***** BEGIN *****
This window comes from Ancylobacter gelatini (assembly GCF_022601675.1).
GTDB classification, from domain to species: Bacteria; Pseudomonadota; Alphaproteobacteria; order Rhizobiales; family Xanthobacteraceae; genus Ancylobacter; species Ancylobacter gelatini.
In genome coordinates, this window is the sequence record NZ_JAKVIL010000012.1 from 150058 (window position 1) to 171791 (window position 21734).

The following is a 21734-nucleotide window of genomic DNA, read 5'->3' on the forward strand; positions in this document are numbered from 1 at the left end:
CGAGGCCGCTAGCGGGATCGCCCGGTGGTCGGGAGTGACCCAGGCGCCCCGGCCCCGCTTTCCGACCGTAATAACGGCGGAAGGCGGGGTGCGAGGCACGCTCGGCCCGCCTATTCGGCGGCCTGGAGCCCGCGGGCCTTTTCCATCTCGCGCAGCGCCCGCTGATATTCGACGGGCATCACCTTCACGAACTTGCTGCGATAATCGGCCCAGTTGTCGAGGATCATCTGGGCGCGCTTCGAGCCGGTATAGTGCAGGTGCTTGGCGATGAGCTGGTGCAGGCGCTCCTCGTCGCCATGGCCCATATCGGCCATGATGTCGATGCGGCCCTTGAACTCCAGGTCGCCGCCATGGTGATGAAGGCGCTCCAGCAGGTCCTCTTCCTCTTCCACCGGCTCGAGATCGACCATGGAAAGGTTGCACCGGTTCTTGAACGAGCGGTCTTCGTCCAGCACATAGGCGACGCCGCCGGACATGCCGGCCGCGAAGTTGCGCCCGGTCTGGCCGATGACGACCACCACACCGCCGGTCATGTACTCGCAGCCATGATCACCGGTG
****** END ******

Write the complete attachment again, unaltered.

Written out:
This window comes from Ancylobacter gelatini (assembly GCF_022601675.1).
GTDB classification, from domain to species: Bacteria; Pseudomonadota; Alphaproteobacteria; order Rhizobiales; family Xanthobacteraceae; genus Ancylobacter; species Ancylobacter gelatini.
In genome coordinates, this window is the sequence record NZ_JAKVIL010000012.1 from 150058 (window position 1) to 171791 (window position 21734).

The following is a 21734-nucleotide window of genomic DNA, read 5'->3' on the forward strand; positions in this document are numbered from 1 at the left end:
CGAGGCCGCTAGCGGGATCGCCCGGTGGTCGGGAGTGACCCAGGCGCCCCGGCCCCGCTTTCCGACCGTAATAACGGCGGAAGGCGGGGTGCGAGGCACGCTCGGCCCGCCTATTCGGCGGCCTGGAGCCCGCGGGCCTTTTCCATCTCGCGCAGCGCCCGCTGATATTCGACGGGCATCACCTTCACGAACTTGCTGCGATAATCGGCCCAGTTGTCGAGGATCATCTGGGCGCGCTTCGAGCCGGTATAGTGCAGGTGCTTGGCGATGAGCTGGTGCAGGCGCTCCTCGTCGCCATGGCCCATATCGGCCATGATGTCGATGCGGCCCTTGAACTCCAGGTCGCCGCCATGGTGATGAAGGCGCTCCAGCAGGTCCTCTTCCTCTTCCACCGGCTCGAGATCGACCATGGAAAGGTTGCACCGGTTCTTGAACGAGCGGTCTTCGTCCAGCACATAGGCGACGCCGCCGGACATGCCGGCCGCGAAGTTGCGCCCGGTCTGGCCGATGACGACCACCACACCGCCGGTCATGTACTCGCAGCCATGATCACCGGTG